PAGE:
| Ingredients | How to cook lamb neck chops

How to cook lamb neck chops

A cut which is often overlooked in the meat cabinet, it is an absolute stunner when cooked long and slow resulting in delicate, tender, flavoursome meat that falls off the bone.

The cut

Neck chops when cooked long and slow are a real treat. There is a large bone and fat proportion to lean and ultimately needs long, slow cooking to tenderise.

How to cook

Best cooking methods – Slow, Simmer

Typically sold as thick, bone-in slices, lamb neck is inexpensive and full of flavour. Like oxtail, neck meat also has plenty of collagen, a natural compound in red meat that lends a silky richness to stews, braises, ragùs, and other slow-cooked dishes. Sprinkle the neck chops with a dash of salt and coat the sides with flour. Add them to a hot skillet on medium-high heat for 5-10 minutes until evenly browned on all sides.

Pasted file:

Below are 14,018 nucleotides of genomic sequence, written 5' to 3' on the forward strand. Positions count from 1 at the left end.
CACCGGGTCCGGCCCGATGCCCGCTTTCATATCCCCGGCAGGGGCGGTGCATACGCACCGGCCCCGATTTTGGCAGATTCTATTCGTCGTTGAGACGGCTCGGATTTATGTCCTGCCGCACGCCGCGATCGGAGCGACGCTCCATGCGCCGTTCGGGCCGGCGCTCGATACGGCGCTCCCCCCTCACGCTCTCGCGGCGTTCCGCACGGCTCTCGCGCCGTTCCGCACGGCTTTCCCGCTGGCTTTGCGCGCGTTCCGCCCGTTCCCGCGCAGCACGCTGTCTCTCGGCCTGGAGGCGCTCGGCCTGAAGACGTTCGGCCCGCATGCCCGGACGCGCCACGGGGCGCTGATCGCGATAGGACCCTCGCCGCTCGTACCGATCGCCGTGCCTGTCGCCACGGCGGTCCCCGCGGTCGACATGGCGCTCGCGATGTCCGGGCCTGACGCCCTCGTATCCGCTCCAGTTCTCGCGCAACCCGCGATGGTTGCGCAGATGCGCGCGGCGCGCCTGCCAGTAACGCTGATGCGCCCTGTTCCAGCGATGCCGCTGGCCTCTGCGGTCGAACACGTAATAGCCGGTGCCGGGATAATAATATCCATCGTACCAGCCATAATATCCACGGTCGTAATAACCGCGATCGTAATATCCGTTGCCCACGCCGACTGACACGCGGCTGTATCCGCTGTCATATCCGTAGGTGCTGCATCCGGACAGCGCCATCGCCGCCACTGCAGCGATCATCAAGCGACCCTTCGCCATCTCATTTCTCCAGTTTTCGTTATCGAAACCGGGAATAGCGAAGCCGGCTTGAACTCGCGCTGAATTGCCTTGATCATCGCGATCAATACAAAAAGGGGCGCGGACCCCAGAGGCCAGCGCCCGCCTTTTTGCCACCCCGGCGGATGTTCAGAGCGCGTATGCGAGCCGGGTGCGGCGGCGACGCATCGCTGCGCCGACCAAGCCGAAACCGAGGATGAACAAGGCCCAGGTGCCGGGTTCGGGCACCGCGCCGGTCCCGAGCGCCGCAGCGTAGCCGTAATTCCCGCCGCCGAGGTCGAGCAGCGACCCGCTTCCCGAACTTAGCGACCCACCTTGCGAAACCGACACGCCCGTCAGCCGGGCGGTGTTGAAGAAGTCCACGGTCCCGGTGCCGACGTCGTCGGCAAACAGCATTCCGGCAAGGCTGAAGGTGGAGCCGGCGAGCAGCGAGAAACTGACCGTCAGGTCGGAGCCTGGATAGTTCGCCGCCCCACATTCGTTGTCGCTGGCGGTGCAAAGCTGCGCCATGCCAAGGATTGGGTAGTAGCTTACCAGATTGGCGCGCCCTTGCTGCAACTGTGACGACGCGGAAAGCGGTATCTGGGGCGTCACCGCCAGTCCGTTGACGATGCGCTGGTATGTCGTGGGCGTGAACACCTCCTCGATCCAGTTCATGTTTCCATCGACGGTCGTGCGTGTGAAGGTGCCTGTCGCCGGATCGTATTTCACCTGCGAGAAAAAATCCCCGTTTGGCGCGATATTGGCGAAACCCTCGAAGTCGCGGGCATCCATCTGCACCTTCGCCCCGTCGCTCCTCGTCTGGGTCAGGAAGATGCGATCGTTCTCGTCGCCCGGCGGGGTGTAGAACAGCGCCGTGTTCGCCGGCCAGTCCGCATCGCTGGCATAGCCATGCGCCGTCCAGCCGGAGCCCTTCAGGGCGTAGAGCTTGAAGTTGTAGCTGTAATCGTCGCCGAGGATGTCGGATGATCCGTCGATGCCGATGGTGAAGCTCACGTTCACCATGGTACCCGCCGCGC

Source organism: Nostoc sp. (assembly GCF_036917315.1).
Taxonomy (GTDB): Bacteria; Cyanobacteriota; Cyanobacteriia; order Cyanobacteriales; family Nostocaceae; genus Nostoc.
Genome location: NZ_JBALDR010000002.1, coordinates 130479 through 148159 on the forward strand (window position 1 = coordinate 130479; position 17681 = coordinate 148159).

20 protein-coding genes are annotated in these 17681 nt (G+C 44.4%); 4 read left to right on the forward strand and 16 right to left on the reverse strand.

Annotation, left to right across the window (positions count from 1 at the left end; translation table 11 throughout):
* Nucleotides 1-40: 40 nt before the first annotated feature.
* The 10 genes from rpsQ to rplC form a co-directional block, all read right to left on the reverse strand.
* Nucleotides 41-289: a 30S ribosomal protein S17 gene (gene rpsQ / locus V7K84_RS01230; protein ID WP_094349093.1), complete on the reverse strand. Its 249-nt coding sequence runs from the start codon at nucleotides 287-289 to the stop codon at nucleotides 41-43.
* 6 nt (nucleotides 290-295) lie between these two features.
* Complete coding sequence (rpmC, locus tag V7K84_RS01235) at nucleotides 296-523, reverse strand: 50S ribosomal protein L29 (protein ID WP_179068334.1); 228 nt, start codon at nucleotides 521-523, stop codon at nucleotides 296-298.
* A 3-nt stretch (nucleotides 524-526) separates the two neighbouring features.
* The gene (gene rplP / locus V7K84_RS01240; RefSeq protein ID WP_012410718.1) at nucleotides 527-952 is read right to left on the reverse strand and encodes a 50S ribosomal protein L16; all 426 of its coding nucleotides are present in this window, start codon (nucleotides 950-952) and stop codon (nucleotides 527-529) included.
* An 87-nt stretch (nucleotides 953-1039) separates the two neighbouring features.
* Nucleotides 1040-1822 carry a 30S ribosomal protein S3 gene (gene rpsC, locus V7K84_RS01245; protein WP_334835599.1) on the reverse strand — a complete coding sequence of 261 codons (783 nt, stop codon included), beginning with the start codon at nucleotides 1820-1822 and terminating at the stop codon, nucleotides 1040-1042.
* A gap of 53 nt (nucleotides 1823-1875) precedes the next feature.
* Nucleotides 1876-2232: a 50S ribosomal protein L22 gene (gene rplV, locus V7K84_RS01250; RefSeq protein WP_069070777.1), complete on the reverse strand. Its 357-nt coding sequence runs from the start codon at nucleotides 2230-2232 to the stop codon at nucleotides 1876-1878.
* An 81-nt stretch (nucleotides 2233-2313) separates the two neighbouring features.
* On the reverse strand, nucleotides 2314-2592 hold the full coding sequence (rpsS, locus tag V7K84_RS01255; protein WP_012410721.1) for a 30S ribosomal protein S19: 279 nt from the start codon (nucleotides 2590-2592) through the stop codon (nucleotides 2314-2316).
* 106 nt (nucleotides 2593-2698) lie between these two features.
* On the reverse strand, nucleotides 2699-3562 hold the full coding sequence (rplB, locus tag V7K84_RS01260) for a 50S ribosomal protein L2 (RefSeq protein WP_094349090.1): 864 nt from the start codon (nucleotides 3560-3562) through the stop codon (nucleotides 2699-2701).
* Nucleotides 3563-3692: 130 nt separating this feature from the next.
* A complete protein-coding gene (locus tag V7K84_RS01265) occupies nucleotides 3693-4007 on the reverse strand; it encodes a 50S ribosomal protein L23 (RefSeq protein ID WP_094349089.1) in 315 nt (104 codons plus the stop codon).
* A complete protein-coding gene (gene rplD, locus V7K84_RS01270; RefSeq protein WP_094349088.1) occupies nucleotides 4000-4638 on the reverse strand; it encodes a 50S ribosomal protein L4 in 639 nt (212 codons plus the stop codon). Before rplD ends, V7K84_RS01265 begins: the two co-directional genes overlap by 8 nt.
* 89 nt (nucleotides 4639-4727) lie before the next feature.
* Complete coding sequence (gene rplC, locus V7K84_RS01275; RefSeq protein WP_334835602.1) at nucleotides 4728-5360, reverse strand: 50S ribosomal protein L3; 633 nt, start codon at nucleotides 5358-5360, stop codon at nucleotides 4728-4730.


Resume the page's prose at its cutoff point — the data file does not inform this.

Transfer neck chops to a slow cooker. Depending on your chosen recipe, this is when you add herbs, vegetables and flavours. Cover with liquid to cover the lamb neck chops by about 2cm. Cover with a tight lid and cook on low for 6-8 hours or 3-4 hours on high heat. Be careful not to remove the lid and stir as this will allow the heat to escape. Transfer to a serving platter and let the chops rest for 3-5 minutes before eating.

Nutritional information

  • Good source of Protein
  • Good source of Vitamin B12
  • Good source of Zinc
  • Source of Iron
  • Low Sodium
Nutrient Composition:

Leg Steaks, Boned, Raw, Lean (per 100g)

  • Energy: 630kJ
  • Energy: 150kcal
  • Protein: 20.3g
  • Total Fat: 8.0g
  • Saturated Fat: 3.1g
  • Polyunsaturated Fat: 0.3g
  • Omega 3: 0.51g
  • Monounsaturated Fat: 2.2g
  • Cholesterol: 70.8mg
  • Sodium: 57mg
  • Iron: 1.0mg
  • Zinc: 2.8mg
  • Vitamin B12: 2.9ug
  • Vitamin D3: 0.02ug
  • 25-OH Vitamin D3: 0.118
  • Selenium: 4.7ug

Consider nutrition information of other ingredients added while cooking.

Source: The Concentration of Selected Nutrients in New Zealand Beef and Lamb Cuts and Offal Items, 2nd edition. Massey University, May 2013.

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